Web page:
Wednesday, June 27, 2007

Giuliani lashes out

I had blogged that excerpt from Rudy Giuliani's book Leadership earlier, the one in which Giuliani takes Bill Clinton to task for being soft on people like Arafat. Consistent with what he had written in 2002, the Rude-meister now restates his position on Bill Clinton and terrorism:

Republican presidential candidate Rudy Giuliani on Tuesday accused former President Clinton of not responding forcefully enough to the 1993 World Trade Center bombing or later terrorist attacks.

The former New York mayor criticized Democrats, accusing them of weakness and naivete in dealing with terrorism. Giuliani made the comments to about 650 business, corporate and political leaders at Regent University, the conservative Christian college founded by religious broadcaster Pat Robertson.

"Islamic terrorists killed more than 500 Americans before Sept. 11. Many people think the first attack on America was on Sept. 11, 2001. It was not. It was in 1993," said the former New York mayor.

Giuliani argued that Clinton treated the World Trade Center bombing as a criminal act instead of a terrorist attack, calling it "a big mistake" that emboldened other strikes on the Khobar Towers housing complex in Saudi Arabia, in Kenya and Tanzania and later on the USS Cole while docked in Yemen in 2000.

Giuliani is the man I'd vote for because his interests dovetail with mine: remaining vigilant about terrorism (treating the situation as what it is: a war, not a police action), doing something to halt the American economy's slide toward the cliff's edge, and being clear about who our friends and opponents are. I suspect that Giuliani would get along well with the likes of Merkel and Sarkozy in Europe, and we would see more united action on the terrorism front with all three leaders working in concert, much to the chagrin of the European Muslim community (for more on the issue of Islam's role in today's strife, see this article, which I found through Dr. Vallicella's blog here; I don't agree with some major points in that article, and might discuss those disagreements in a later post).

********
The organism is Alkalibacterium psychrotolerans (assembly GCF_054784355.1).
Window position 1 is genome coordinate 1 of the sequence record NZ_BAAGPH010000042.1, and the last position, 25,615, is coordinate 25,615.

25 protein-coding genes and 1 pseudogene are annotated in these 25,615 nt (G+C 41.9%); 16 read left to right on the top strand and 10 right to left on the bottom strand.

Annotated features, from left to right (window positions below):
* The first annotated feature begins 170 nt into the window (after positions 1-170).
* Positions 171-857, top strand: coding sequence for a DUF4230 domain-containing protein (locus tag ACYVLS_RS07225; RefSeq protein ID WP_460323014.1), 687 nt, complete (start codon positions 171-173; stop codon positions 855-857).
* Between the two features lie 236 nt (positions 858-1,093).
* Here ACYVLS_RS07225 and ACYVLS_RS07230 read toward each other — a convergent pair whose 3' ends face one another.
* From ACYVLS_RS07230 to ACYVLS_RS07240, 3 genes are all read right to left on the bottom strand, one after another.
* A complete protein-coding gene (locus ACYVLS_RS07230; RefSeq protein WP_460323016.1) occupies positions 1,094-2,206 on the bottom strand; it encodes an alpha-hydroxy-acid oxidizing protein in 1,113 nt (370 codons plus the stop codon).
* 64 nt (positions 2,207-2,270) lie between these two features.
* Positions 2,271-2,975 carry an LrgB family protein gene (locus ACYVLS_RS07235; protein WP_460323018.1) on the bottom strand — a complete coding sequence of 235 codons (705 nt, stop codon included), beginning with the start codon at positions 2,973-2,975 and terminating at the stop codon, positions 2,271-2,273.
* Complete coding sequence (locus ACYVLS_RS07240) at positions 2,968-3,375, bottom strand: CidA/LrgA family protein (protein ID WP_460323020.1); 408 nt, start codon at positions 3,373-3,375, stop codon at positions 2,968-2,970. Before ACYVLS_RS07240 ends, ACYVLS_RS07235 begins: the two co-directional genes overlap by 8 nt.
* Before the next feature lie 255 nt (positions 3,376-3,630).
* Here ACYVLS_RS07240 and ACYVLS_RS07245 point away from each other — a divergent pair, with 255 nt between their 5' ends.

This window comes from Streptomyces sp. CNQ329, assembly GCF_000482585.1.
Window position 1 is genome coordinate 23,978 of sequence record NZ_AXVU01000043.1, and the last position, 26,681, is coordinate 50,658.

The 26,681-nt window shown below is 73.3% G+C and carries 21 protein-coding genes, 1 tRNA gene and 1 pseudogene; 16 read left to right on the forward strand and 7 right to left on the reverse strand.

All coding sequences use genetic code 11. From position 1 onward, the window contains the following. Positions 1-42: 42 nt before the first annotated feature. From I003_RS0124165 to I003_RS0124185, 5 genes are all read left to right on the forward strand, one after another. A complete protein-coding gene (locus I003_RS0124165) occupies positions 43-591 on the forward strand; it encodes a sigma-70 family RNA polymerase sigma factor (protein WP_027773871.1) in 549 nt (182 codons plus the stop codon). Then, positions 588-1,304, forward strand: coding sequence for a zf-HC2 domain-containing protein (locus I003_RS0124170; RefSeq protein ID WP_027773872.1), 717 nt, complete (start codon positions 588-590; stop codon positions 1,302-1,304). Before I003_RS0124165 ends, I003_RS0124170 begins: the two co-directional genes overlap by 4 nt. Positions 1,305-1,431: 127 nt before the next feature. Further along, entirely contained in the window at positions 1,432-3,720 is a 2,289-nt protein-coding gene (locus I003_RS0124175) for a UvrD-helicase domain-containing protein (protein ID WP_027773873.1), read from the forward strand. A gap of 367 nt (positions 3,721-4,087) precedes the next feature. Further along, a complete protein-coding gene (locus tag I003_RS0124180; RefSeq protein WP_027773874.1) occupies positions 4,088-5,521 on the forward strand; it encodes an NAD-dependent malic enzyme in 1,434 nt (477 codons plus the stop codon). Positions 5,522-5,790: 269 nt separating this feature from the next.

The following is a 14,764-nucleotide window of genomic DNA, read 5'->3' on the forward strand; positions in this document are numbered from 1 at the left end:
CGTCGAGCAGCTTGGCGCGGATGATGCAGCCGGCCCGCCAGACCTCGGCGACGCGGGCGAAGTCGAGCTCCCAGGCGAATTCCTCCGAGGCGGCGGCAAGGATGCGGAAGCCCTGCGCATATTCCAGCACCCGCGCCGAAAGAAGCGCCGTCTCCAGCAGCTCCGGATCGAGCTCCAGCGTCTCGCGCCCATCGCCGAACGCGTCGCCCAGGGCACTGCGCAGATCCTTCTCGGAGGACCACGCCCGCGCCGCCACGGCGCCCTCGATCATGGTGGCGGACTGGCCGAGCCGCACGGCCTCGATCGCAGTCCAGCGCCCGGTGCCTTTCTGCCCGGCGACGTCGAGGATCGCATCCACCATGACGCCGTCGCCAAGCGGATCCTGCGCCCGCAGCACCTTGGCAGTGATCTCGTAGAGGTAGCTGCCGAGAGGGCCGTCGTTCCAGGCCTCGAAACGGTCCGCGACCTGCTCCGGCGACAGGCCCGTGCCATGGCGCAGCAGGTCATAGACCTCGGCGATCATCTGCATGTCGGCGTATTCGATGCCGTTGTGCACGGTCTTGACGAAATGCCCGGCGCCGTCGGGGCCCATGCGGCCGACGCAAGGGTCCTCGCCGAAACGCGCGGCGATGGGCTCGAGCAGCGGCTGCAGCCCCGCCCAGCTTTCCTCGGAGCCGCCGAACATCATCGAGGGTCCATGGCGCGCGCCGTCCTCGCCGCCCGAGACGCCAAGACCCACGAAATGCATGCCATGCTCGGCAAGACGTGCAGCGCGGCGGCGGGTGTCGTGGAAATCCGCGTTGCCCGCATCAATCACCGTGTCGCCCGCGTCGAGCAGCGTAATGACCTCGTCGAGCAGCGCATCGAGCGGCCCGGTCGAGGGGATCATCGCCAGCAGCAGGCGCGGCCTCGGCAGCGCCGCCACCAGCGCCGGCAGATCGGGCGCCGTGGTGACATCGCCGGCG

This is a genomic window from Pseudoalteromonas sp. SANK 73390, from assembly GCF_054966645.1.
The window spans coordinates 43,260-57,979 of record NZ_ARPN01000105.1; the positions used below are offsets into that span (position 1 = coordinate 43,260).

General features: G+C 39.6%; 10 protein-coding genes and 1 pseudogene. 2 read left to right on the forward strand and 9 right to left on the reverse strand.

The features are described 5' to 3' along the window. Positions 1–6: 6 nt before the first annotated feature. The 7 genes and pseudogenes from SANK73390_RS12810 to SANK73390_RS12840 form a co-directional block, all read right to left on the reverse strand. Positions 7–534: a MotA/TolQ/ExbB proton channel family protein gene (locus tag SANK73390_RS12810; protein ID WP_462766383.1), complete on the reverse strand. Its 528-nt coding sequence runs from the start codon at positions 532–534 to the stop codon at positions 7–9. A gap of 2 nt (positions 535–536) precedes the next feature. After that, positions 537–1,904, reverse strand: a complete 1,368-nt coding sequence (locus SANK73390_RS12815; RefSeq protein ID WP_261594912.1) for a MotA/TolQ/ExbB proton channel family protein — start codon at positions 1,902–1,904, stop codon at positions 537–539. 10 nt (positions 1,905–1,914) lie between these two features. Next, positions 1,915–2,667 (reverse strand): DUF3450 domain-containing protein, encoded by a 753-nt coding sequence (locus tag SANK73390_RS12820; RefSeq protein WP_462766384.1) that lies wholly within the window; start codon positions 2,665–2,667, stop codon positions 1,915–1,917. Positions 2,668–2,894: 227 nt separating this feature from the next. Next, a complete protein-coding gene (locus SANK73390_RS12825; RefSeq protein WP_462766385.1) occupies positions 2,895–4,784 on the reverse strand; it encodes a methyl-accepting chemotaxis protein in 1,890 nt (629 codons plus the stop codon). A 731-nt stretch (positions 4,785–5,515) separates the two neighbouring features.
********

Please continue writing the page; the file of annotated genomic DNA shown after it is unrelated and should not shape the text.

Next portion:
I think Giuliani would also continue in the John Bolton tradition of undiplomatic rhetoric, but unlike the current president, he wouldn't make an inarticulate hash of things, nor would he give in to the Bush family impulse of trying to keep most of his important dealings secret. I also think Giuliani would take a more considered approach to potential military matters instead of rushing us into a war. In other words, he would openly and forcefully reorient America's priorities toward both economic recovery and hawkish-but-modulated foreign policy. Bush made the mistake of choosing one over the other. As always, my fear is that an elected Rudy would owe a Faustian debt to GOP interest groups, and as my buddy Mike D pointed out, Rudy might have to deal with questions about corruption during his mayoralty (as is already happening: viz. Bernie Kerik).

I'm not sure what chance Rudy has of winning the presidency; his own party is often leery of his positions on hot-button issues like gun control and abortion, but to my mind Rudy's stance gives him crucial cross-demographic appeal. I think he remains the GOP's most electable candidate. The current blind rush to Fred Thompson (who has proved to be articulate, laid back, and more media-savvy than most of his peers) smacks of desperation as harder-line Republicans anticipate a continuation of the Dem backlash in 2008 (I have no reason, yet, to change my prediction that the backlash will continue, and that we'll likely see a Dem in the Oval Office... unless, of course, the Dems front Hillary, which in my opinion would be a huge mistake).

For Giuliani on the issues, see here. For Fred Thompson on the issues, see here. This is a fairly extensive documentation of Thompson's voting record, so you can see quite clearly where he stands and why he appeals to GOPers who fear that people like Giuliani may be giving away the store. Thompson, contrary to my previous and incorrect assessment of him, is not a cipher. His position on most matters is pretty clear, and there's a lot I don't like. A few examples:

Voted YES on prohibiting same-sex marriage. (Sep 1996)
Voted YES on defunding renewable and solar energy. (Jun 1999)
Voted YES on cap foreign aid at only $12.7 billion. (Oct 1999)
Voted NO on background checks at gun shows. (May 1999)
Voted YES on authorizing use of military force against Iraq. (Oct 2002)

Thompson actually takes a number of positions I agree with, but the above issues represent areas where he and I deeply disagree. His overall record shows he is consistently old-school GOP on most matters, hence his current appeal. I like his overall federalism, but am very leery of some of his specific positions.